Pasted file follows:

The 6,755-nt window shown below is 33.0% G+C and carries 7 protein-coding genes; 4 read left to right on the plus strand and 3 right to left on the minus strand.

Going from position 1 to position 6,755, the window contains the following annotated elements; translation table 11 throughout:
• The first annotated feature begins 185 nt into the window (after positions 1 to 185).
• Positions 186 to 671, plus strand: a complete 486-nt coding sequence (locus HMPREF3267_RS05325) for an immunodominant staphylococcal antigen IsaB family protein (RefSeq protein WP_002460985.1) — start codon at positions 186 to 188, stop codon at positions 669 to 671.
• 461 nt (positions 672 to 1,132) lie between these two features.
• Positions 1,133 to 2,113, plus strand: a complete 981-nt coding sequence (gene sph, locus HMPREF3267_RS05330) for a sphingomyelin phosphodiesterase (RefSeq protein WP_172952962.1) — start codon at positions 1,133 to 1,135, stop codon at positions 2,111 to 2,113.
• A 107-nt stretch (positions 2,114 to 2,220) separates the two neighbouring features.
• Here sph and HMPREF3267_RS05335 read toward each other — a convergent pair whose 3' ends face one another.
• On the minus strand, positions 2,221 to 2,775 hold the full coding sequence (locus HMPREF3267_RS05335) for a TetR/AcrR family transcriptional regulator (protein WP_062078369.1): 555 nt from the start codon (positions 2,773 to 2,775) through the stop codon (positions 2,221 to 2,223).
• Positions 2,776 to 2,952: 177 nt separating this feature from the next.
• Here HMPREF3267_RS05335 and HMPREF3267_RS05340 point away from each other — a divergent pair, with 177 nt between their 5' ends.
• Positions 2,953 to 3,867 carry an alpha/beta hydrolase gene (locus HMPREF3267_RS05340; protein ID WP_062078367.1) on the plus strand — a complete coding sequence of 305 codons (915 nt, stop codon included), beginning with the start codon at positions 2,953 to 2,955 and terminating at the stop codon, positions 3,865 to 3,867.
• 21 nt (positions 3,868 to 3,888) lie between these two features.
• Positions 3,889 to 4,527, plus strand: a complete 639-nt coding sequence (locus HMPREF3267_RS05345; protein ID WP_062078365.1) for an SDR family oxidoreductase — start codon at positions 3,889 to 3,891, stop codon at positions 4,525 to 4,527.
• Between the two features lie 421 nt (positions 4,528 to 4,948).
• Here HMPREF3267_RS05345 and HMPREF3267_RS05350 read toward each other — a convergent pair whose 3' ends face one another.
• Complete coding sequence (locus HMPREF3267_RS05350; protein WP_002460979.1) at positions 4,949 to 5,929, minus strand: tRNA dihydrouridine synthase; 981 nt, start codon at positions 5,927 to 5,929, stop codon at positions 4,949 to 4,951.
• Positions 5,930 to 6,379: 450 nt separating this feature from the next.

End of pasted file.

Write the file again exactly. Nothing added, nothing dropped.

The 6,755-nt window shown below is 33.0% G+C and carries 7 protein-coding genes; 4 read left to right on the plus strand and 3 right to left on the minus strand.

Going from position 1 to position 6,755, the window contains the following annotated elements; translation table 11 throughout:
• The first annotated feature begins 185 nt into the window (after positions 1 to 185).
• Positions 186 to 671, plus strand: a complete 486-nt coding sequence (locus HMPREF3267_RS05325) for an immunodominant staphylococcal antigen IsaB family protein (RefSeq protein WP_002460985.1) — start codon at positions 186 to 188, stop codon at positions 669 to 671.
• 461 nt (positions 672 to 1,132) lie between these two features.
• Positions 1,133 to 2,113, plus strand: a complete 981-nt coding sequence (gene sph, locus HMPREF3267_RS05330) for a sphingomyelin phosphodiesterase (RefSeq protein WP_172952962.1) — start codon at positions 1,133 to 1,135, stop codon at positions 2,111 to 2,113.
• A 107-nt stretch (positions 2,114 to 2,220) separates the two neighbouring features.
• Here sph and HMPREF3267_RS05335 read toward each other — a convergent pair whose 3' ends face one another.
• On the minus strand, positions 2,221 to 2,775 hold the full coding sequence (locus HMPREF3267_RS05335) for a TetR/AcrR family transcriptional regulator (protein WP_062078369.1): 555 nt from the start codon (positions 2,773 to 2,775) through the stop codon (positions 2,221 to 2,223).
• Positions 2,776 to 2,952: 177 nt separating this feature from the next.
• Here HMPREF3267_RS05335 and HMPREF3267_RS05340 point away from each other — a divergent pair, with 177 nt between their 5' ends.
• Positions 2,953 to 3,867 carry an alpha/beta hydrolase gene (locus HMPREF3267_RS05340; protein ID WP_062078367.1) on the plus strand — a complete coding sequence of 305 codons (915 nt, stop codon included), beginning with the start codon at positions 2,953 to 2,955 and terminating at the stop codon, positions 3,865 to 3,867.
• 21 nt (positions 3,868 to 3,888) lie between these two features.
• Positions 3,889 to 4,527, plus strand: a complete 639-nt coding sequence (locus HMPREF3267_RS05345; protein ID WP_062078365.1) for an SDR family oxidoreductase — start codon at positions 3,889 to 3,891, stop codon at positions 4,525 to 4,527.
• Between the two features lie 421 nt (positions 4,528 to 4,948).
• Here HMPREF3267_RS05345 and HMPREF3267_RS05350 read toward each other — a convergent pair whose 3' ends face one another.
• Complete coding sequence (locus HMPREF3267_RS05350; protein WP_002460979.1) at positions 4,949 to 5,929, minus strand: tRNA dihydrouridine synthase; 981 nt, start codon at positions 5,927 to 5,929, stop codon at positions 4,949 to 4,951.
• Positions 5,930 to 6,379: 450 nt separating this feature from the next.